Your digital story requires you to implement a social media strategy for a small production project, based on all the social media you have experimented with during the earlier phases of the course.
From the perspective of the media production discipline, social media is ‘triple-aspected’:
- a professional networking tool. It establishes your credibility within a specific range of expertise, and it builds up a network of contacts within that professional field.
- a tool to market media projects.
- an emerging platform in which media projects, or aspects of cross-platform media projects, natively reside.
Ideally, your use of social media will represent a cross-fertilisation of all these ambitions. Media is convergent – by using social media you market yourself and the project, while also presenting the project (linking or embedding it).
Some approaches to social media by professional media productions:
Some inter-related decisions
Hopefully, you have already established your use of social media on a more professional footing. No more silly facebook party shots, or meaningless tweets. The next phase of your increasing sophistication is to be more holistic and consistent about your communications strategy. Decide your areas of interest, and develop a mode of expression. Jokey and informal is fine – it’s the fastest way to get retweeted. Good tweets aren’t dashed off, they are crafted.
- What is your content area? social media content
- Design decisions are an important part of some forms of social media, such as a blog social media design tools
- What stylistic devices will you employ? (Writing style, use of imagery or other rich media such as podcasting) writing for social media
- How do you make your social media ‘interoperable’, searchable and hypertextual, to take advantage of the programmed and networked affordances of the Web? Hootsuite interoperability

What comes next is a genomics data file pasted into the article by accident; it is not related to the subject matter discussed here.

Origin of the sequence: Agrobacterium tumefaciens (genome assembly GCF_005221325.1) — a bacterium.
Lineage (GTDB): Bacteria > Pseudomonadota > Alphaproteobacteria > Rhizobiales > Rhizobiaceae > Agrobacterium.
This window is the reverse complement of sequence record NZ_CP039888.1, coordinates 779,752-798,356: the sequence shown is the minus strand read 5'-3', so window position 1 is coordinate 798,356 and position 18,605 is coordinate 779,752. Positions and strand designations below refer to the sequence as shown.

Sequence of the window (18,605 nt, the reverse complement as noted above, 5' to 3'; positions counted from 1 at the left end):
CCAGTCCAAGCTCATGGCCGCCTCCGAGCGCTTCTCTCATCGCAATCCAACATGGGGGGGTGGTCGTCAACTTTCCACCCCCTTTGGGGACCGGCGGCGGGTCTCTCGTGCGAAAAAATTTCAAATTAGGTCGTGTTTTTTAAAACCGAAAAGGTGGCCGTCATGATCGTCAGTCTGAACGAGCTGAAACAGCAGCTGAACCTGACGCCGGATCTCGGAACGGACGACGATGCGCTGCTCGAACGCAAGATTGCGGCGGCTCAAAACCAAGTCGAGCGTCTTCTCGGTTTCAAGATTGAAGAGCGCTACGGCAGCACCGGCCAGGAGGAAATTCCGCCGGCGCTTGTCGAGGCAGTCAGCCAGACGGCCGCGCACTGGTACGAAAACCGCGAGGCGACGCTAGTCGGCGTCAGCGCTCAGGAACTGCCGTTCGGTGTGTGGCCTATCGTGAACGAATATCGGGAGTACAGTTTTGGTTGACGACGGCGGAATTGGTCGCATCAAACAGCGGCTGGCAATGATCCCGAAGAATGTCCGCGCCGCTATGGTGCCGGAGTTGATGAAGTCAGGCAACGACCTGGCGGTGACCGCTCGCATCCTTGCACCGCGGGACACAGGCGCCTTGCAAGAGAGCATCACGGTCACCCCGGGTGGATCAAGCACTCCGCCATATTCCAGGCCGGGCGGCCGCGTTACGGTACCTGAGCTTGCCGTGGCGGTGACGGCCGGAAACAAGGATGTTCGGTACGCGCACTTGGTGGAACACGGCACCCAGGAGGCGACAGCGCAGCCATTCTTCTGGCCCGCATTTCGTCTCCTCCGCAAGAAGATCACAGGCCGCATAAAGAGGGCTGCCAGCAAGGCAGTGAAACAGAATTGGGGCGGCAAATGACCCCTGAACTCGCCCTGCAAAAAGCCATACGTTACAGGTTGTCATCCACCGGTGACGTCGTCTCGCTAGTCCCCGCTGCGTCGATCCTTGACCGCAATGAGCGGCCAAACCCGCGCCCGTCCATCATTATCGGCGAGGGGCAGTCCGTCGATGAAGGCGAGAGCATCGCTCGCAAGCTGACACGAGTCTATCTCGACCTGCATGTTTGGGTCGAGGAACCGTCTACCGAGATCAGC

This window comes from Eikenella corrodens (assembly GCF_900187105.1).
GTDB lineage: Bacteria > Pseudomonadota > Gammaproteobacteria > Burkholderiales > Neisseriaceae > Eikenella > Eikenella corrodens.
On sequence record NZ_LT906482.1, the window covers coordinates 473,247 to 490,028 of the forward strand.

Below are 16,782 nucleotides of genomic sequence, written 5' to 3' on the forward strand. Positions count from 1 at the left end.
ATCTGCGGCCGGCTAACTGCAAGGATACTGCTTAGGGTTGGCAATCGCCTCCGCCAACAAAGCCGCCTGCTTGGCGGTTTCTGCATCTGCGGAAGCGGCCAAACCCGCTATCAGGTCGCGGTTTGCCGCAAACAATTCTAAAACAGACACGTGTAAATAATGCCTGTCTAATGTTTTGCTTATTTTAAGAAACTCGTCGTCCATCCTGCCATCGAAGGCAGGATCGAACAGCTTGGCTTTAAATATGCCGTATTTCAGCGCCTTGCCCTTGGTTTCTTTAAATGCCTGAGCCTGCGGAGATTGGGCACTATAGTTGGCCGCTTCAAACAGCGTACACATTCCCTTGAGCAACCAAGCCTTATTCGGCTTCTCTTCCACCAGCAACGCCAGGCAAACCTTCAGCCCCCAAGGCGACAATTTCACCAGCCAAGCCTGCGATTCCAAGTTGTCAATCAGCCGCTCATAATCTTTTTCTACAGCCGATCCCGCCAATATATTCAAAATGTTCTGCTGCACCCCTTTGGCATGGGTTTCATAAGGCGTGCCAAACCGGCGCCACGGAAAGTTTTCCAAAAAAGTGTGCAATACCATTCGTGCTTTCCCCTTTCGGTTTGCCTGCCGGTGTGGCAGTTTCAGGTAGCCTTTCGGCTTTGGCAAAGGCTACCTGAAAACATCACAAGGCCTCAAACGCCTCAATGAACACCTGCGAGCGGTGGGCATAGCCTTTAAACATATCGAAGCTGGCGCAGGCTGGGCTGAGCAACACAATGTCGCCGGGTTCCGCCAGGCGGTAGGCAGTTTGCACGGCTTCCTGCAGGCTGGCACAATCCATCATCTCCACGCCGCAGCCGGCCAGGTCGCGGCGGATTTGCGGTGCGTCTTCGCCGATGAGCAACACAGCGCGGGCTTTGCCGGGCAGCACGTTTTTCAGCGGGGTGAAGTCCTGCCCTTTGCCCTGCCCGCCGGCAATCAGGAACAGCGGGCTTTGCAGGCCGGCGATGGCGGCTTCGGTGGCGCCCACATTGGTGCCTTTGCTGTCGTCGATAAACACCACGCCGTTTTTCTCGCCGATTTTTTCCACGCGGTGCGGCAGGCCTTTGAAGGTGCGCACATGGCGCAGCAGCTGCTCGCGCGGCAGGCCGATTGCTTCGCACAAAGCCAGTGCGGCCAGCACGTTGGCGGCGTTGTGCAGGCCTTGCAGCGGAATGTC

Social media is authored.
The authorship of social media is more direct and obvious than any other form of media. Impersonal, ‘branded’ tweets and blogs are not, in my opinion, as powerful as ones which are owned by named, concrete individuals. That is why your every tweet is self-promotional, regardless of what it is about. So while we can separate various ambitions, it is more successful if you keep your social media personal.
Your personal approach needs to be balanced with privacy concerns. Don’t publish your address online – nowhere! But more subtly, carefully consider what you are comfortable with strangers knowing about you. Be wary of responding to emails, etc, if you don’t know where they come from. Your LinkedIn cv may not contain every little thing you’ve done – be judicous. On the other hand, if it is too ‘bare’ it will not be impressive. You need to balance the need to communicate authentically and interestingly with your audience and protection of your privacy.
So… where are you at?
You are hopefully now quite advanced with your own personal social media ‘brand’. You should be extending your existing networks into professional or academic areas. You should be developing strategies concerning the content, style, and timing of various social media activities. You should be developing a ‘voice’ or persona which aims to attract a specific networked cohort. You will know how to build network via targeted Tweets, joining interest groups, etc (eg, surrounding an Instagram hashtag, or a Pinterest curation). You should be integrating your social media so it cross-populates, include social media it in your email signature, and understand how to use it efficiently (for example, using scheduling in Hootsuite). You are developing a public professional cv (LinkedIn) and show reel (flavors.me).
Social media is, ultimately, a life-style choice. It cannot be ‘set and forget’.
Social media and media productions
In order to develop a social media strategy for a media production, you need to: